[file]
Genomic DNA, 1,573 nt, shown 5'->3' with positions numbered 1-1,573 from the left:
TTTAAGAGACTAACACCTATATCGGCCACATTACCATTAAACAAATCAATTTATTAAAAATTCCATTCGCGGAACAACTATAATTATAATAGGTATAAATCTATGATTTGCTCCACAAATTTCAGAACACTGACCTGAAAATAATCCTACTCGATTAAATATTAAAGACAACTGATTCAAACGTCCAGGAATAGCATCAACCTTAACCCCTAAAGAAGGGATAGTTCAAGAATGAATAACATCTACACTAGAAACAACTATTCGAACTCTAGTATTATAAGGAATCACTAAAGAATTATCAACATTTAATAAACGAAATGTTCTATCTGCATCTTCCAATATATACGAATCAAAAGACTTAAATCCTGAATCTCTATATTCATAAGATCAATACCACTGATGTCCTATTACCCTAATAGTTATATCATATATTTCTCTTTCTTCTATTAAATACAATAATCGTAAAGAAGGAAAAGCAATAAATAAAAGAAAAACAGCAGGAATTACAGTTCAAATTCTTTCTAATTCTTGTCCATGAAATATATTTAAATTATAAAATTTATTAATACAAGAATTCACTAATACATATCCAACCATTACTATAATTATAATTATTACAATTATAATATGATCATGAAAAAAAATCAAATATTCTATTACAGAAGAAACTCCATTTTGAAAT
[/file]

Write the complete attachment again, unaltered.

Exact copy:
Genomic DNA, 1,573 nt, shown 5'->3' with positions numbered 1-1,573 from the left:
TTTAAGAGACTAACACCTATATCGGCCACATTACCATTAAACAAATCAATTTATTAAAAATTCCATTCGCGGAACAACTATAATTATAATAGGTATAAATCTATGATTTGCTCCACAAATTTCAGAACACTGACCTGAAAATAATCCTACTCGATTAAATATTAAAGACAACTGATTCAAACGTCCAGGAATAGCATCAACCTTAACCCCTAAAGAAGGGATAGTTCAAGAATGAATAACATCTACACTAGAAACAACTATTCGAACTCTAGTATTATAAGGAATCACTAAAGAATTATCAACATTTAATAAACGAAATGTTCTATCTGCATCTTCCAATATATACGAATCAAAAGACTTAAATCCTGAATCTCTATATTCATAAGATCAATACCACTGATGTCCTATTACCCTAATAGTTATATCATATATTTCTCTTTCTTCTATTAAATACAATAATCGTAAAGAAGGAAAAGCAATAAATAAAAGAAAAACAGCAGGAATTACAGTTCAAATTCTTTCTAATTCTTGTCCATGAAATATATTTAAATTATAAAATTTATTAATACAAGAATTCACTAATACATATCCAACCATTACTATAATTATAATTATTACAATTATAATATGATCATGAAAAAAAATCAAATATTCTATTACAGAAGAAACTCCATTTTGAAAT